To execute the campaign, hero shots were taken of each graduate in their own workplace wearing Gordon branded apparel – showing both where they are now, and where they came from.
The key campaign message is:
It’s time to trade up
Trade your computer for the great outdoors.
Trade your student loan for earning as you learn
Trade your boss for your own business
Apprenticeships lead to a national qualification and great job outcomes!
The idea, creative and messaging was developed in-house by The Gordon marketing team. It is targeted at a broad audience from school leavers to career changers reflecting the fact that anyone can become an apprentice.
The campaign will use press, radio, social media, direct marketing and online advertising.
See the campaign brochure
Watch the campaign video here
TDA values working with partners that are there to help individuals who experience a barrier to employment – partners who believe in unleashing the potential of Australians and finding flexible and innovative ways to achieve the best outcomes for each job seeker.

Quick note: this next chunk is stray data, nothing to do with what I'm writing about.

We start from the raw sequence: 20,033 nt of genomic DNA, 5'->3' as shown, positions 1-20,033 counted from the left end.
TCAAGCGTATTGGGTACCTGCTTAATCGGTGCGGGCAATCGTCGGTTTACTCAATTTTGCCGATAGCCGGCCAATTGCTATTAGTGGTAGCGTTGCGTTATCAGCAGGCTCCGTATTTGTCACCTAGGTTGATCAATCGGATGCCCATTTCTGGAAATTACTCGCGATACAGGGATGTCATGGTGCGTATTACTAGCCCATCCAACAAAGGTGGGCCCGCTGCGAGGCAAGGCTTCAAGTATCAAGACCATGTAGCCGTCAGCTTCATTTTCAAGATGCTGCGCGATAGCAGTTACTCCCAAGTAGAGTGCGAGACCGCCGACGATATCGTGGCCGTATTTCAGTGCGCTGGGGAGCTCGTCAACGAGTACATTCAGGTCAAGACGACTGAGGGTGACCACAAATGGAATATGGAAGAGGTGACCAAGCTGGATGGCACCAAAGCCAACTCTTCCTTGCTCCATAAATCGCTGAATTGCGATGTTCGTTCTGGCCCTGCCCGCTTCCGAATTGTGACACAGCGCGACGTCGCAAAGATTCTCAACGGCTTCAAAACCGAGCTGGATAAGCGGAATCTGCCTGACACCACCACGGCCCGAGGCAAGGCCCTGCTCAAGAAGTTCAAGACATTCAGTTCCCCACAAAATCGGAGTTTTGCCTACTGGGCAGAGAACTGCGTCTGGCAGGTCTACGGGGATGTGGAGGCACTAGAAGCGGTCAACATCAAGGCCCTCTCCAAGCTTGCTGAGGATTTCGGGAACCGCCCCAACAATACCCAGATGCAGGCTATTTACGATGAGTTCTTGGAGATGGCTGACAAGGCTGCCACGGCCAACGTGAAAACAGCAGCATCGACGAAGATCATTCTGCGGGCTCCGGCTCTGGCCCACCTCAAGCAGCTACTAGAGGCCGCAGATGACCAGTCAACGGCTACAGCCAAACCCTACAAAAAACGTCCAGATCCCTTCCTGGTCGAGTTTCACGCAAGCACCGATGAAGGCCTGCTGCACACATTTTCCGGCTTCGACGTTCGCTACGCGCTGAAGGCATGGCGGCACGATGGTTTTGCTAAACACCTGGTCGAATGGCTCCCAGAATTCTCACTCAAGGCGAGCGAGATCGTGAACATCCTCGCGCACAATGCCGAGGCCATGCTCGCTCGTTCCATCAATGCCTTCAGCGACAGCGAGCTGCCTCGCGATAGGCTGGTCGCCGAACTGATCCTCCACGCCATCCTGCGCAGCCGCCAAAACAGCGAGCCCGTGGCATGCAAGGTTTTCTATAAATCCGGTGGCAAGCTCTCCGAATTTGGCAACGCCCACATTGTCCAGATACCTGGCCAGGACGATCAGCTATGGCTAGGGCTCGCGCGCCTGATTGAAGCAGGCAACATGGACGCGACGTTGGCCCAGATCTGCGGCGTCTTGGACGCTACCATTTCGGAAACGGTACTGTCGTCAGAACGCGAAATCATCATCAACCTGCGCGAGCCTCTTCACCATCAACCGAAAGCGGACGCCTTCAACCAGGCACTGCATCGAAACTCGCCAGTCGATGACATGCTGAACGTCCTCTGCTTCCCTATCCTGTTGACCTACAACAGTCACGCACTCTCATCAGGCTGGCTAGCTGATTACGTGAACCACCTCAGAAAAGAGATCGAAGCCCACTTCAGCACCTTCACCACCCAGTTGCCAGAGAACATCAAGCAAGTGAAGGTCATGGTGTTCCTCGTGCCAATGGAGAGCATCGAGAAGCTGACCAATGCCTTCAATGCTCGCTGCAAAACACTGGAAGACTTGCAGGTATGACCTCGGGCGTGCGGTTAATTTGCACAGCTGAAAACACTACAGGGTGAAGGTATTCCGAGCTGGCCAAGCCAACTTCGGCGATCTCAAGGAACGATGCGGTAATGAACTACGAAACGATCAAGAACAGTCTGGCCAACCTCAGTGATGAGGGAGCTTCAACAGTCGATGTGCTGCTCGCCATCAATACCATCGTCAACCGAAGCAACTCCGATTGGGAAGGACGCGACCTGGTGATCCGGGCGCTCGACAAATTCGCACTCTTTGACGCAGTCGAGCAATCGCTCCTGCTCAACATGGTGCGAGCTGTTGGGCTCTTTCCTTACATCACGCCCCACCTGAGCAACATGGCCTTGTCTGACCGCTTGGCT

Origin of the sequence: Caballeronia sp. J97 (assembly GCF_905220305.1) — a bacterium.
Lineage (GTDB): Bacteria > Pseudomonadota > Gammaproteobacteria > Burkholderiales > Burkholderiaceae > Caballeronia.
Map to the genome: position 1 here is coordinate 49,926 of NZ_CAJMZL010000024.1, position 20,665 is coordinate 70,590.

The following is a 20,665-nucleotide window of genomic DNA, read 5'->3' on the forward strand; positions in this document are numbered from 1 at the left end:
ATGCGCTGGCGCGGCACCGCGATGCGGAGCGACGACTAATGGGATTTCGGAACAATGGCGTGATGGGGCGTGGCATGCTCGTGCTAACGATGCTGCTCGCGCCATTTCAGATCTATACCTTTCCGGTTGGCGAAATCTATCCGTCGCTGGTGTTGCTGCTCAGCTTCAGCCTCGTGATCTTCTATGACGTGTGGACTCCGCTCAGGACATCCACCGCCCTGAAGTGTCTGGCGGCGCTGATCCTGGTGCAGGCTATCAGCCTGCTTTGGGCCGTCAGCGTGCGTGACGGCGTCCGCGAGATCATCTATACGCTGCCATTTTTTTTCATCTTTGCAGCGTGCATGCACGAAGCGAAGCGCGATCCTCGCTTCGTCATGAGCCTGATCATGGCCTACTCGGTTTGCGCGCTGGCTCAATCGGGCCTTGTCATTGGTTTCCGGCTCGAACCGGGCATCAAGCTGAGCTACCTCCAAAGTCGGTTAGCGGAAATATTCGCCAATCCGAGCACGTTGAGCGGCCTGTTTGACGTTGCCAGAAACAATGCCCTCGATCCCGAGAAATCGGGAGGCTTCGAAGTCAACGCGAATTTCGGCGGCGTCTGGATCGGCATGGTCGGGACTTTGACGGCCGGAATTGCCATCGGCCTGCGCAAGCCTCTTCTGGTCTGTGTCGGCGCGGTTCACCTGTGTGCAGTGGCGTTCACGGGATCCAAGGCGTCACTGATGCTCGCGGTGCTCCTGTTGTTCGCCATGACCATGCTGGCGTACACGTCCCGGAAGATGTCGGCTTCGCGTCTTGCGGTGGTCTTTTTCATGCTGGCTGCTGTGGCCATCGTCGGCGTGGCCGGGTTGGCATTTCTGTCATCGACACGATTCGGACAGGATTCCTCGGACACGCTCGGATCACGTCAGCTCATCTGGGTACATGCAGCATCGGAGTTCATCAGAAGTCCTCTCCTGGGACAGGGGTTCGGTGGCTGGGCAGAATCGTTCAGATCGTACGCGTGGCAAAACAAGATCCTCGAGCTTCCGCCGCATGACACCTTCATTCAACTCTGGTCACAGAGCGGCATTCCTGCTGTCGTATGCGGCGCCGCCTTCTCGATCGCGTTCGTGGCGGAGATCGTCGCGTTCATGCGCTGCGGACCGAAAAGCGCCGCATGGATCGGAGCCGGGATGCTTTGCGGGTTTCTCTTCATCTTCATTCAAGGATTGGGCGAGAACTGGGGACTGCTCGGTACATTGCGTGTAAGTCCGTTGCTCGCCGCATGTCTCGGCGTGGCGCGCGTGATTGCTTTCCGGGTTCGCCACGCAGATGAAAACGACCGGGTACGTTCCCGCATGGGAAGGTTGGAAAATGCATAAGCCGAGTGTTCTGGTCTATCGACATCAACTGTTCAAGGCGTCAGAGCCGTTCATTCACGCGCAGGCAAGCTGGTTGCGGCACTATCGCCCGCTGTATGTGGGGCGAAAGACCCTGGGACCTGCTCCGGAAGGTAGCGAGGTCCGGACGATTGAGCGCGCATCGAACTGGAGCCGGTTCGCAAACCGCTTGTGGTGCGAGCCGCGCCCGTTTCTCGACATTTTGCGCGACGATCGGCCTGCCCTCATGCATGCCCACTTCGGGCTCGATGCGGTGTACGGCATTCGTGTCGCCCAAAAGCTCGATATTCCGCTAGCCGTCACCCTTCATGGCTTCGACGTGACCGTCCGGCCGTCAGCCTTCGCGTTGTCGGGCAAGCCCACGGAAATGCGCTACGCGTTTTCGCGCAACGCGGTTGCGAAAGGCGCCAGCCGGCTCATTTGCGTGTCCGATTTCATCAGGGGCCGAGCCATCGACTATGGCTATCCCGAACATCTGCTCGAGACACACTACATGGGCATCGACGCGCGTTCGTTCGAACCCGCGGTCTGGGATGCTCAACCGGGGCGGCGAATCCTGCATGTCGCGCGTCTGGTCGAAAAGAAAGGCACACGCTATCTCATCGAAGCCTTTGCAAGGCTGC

Angus Knight prides itself on supporting over one million people since it was founded in 1991 and delivering employment, training and community services across more than 150 locations.
As the Productivity Commission noted in its recent National Agreement for Skills and Workforce Development Review Study Report students experiencing disadvantage report higher satisfaction at public TAFEs (p.37). This includes Aboriginal and Torres Strait Islander students and students who completed a language, literacy, numeracy, and digital literacy package (p.102). Importantly, public TAFEs, taking into account their students’ disadvantage and lack of previous employment, still achieved the same level of employment outcomes as the VET sector more generally.
Cameron Judson, CEO & Managing Director, Angus Knight Group said “We are excited to partner with TDA as part of our combined ambition to unleash the potential of Australians. We value working with like-minded organisations to get people skilled and job ready”.
TDA welcomes the Angus Knight Group as a TDA Corporate Affiliate and looks forward to an on-going partnership.In joining with TDA, Angus Knight also joins with TDA’s existing corporate affiliates in providing informed industry perspectives to TDA and its member TAFEs.